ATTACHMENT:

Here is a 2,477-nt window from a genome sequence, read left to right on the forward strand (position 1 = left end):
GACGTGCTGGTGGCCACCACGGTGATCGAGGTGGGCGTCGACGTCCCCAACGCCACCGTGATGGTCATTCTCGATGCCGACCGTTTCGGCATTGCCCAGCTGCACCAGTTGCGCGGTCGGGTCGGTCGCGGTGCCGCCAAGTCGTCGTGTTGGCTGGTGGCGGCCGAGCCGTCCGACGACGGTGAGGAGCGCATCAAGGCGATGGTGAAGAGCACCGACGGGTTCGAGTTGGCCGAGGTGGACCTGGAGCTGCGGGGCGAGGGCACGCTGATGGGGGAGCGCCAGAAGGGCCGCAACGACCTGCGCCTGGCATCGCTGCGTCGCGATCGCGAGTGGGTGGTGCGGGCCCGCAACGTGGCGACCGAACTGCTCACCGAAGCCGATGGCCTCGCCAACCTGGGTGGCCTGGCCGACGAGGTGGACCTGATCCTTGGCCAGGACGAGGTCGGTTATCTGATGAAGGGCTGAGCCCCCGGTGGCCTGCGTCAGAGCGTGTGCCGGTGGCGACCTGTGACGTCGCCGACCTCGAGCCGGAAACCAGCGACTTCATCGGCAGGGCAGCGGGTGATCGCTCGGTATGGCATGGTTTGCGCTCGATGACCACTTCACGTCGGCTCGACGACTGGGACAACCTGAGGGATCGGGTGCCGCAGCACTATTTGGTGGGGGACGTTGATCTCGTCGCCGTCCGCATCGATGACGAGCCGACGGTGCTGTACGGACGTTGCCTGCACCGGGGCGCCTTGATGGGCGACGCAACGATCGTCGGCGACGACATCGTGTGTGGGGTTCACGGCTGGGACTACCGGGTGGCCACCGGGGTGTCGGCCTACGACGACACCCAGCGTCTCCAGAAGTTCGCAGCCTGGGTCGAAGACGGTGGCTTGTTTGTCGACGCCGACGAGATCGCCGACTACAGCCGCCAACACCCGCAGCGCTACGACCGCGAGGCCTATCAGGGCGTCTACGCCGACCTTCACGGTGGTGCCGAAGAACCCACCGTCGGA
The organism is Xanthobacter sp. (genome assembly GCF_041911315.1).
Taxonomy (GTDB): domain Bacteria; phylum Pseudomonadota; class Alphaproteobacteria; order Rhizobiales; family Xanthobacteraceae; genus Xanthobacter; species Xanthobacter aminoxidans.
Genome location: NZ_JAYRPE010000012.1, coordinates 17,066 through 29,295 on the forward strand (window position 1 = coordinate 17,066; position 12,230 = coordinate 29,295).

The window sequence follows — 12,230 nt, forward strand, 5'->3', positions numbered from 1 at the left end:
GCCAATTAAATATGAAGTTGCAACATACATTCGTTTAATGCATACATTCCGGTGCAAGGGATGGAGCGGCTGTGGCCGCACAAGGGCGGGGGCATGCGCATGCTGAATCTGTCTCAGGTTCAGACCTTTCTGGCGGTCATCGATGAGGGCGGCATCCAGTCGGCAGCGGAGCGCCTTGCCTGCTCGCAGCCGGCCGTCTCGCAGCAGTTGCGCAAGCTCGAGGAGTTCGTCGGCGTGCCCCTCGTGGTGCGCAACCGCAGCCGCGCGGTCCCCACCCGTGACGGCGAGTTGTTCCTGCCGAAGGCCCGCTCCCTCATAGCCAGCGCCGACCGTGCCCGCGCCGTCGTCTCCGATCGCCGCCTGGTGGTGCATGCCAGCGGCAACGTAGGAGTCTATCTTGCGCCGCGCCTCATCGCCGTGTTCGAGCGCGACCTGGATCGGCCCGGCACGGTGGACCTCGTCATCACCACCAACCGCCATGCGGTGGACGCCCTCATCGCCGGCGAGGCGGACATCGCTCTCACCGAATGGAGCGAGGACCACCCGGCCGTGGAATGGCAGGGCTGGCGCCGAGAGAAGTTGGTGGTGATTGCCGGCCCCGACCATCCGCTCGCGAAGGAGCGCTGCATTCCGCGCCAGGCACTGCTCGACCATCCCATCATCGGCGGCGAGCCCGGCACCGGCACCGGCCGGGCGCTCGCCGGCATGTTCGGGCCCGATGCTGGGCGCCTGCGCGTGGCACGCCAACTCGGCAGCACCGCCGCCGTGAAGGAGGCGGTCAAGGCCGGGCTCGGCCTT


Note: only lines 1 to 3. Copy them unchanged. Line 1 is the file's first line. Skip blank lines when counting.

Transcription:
Here is a 2,477-nt window from a genome sequence, read left to right on the forward strand (position 1 = left end):
GACGTGCTGGTGGCCACCACGGTGATCGAGGTGGGCGTCGACGTCCCCAACGCCACCGTGATGGTCATTCTCGATGCCGACCGTTTCGGCATTGCCCAGCTGCACCAGTTGCGCGGTCGGGTCGGTCGCGGTGCCGCCAAGTCGTCGTGTTGGCTGGTGGCGGCCGAGCCGTCCGACGACGGTGAGGAGCGCATCAAGGCGATGGTGAAGAGCACCGACGGGTTCGAGTTGGCCGAGGTGGACCTGGAGCTGCGGGGCGAGGGCACGCTGATGGGGGAGCGCCAGAAGGGCCGCAACGACCTGCGCCTGGCATCGCTGCGTCGCGATCGCGAGTGGGTGGTGCGGGCCCGCAACGTGGCGACCGAACTGCTCACCGAAGCCGATGGCCTCGCCAACCTGGGTGGCCTGGCCGACGAGGTGGACCTGATCCTTGGCCAGGACGAGGTCGGTTATCTGATGAAGGGCTGAGCCCCCGGTGGCCTGCGTCAGAGCGTGTGCCGGTGGCGACCTGTGACGTCGCCGACCTCGAGCCGGAAACCAGCGACTTCATCGGCAGGGCAGCGGGTGATCGCTCGGTATGGCATGGTTTGCGCTCGATGACCACTTCACGTCGGCTCGACGACTGGGACAACCTGAGGGATCGGGTGCCGCAGCACTATTTGGTGGGGGACGTTGATCTCGTCGCCGTCCGCATCGATGACGAGCCGACGGTGCTGTACGGACGTTGCCTGCACCGGGGCGCCTTGATGGGCGACGCAACGATCGTCGGCGACGACATCGTGTGTGGGGTTCACGGCTGGGACTACCGGGTGGCCACCGGGGTGTCGGCCTACGACGACACCCAGCGTCTCCAGAAGTTCGCAGCCTGGGTCGAAGACGGTGGCTTGTTTGTCGACGCCGACGAGATCGCCGACTACAGCCGCCAACACCCGCAGCGCTACGACCGCGAGGCCTATCAGGGCGTCTACGCCGACCTTCACGGTGGTGCCGAAGAACCCACCGTCGGA
The organism is Xanthobacter sp. (genome assembly GCF_041911315.1).